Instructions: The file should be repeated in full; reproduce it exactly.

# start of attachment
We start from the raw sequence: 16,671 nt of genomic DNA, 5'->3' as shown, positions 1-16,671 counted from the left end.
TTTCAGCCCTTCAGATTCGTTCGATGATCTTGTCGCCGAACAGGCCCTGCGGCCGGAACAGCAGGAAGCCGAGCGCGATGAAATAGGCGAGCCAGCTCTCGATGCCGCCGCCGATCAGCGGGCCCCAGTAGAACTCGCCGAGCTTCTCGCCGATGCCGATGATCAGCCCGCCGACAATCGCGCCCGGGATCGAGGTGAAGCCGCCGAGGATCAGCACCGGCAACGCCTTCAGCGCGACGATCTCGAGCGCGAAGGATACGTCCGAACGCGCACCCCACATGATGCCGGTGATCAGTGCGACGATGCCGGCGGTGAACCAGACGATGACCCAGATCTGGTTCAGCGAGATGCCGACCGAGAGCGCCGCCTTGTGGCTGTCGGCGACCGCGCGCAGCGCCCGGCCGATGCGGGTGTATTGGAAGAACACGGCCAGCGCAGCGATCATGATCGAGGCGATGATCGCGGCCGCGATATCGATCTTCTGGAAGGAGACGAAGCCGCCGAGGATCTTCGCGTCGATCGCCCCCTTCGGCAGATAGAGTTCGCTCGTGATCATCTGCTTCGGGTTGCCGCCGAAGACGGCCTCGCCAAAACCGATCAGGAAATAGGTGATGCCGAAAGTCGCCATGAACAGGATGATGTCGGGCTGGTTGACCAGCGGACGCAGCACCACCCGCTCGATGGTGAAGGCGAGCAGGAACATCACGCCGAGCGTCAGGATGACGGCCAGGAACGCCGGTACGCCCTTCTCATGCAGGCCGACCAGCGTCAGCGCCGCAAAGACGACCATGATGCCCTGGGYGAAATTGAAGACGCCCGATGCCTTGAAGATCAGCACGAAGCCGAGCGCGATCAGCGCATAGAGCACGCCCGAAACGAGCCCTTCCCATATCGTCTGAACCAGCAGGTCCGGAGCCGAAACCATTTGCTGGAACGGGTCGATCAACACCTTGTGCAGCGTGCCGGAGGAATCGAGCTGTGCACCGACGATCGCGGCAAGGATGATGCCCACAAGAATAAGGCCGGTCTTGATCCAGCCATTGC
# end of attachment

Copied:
We start from the raw sequence: 16,671 nt of genomic DNA, 5'->3' as shown, positions 1-16,671 counted from the left end.
TTTCAGCCCTTCAGATTCGTTCGATGATCTTGTCGCCGAACAGGCCCTGCGGCCGGAACAGCAGGAAGCCGAGCGCGATGAAATAGGCGAGCCAGCTCTCGATGCCGCCGCCGATCAGCGGGCCCCAGTAGAACTCGCCGAGCTTCTCGCCGATGCCGATGATCAGCCCGCCGACAATCGCGCCCGGGATCGAGGTGAAGCCGCCGAGGATCAGCACCGGCAACGCCTTCAGCGCGACGATCTCGAGCGCGAAGGATACGTCCGAACGCGCACCCCACATGATGCCGGTGATCAGTGCGACGATGCCGGCGGTGAACCAGACGATGACCCAGATCTGGTTCAGCGAGATGCCGACCGAGAGCGCCGCCTTGTGGCTGTCGGCGACCGCGCGCAGCGCCCGGCCGATGCGGGTGTATTGGAAGAACACGGCCAGCGCAGCGATCATGATCGAGGCGATGATCGCGGCCGCGATATCGATCTTCTGGAAGGAGACGAAGCCGCCGAGGATCTTCGCGTCGATCGCCCCCTTCGGCAGATAGAGTTCGCTCGTGATCATCTGCTTCGGGTTGCCGCCGAAGACGGCCTCGCCAAAACCGATCAGGAAATAGGTGATGCCGAAAGTCGCCATGAACAGGATGATGTCGGGCTGGTTGACCAGCGGACGCAGCACCACCCGCTCGATGGTGAAGGCGAGCAGGAACATCACGCCGAGCGTCAGGATGACGGCCAGGAACGCCGGTACGCCCTTCTCATGCAGGCCGACCAGCGTCAGCGCCGCAAAGACGACCATGATGCCCTGGGYGAAATTGAAGACGCCCGATGCCTTGAAGATCAGCACGAAGCCGAGCGCGATCAGCGCATAGAGCACGCCCGAAACGAGCCCTTCCCATATCGTCTGAACCAGCAGGTCCGGAGCCGAAACCATTTGCTGGAACGGGTCGATCAACACCTTGTGCAGCGTGCCGGAGGAATCGAGCTGTGCACCGACGATCGCGGCAAGGATGATGCCCACAAGAATAAGGCCGGTCTTGATCCAGCCATTGC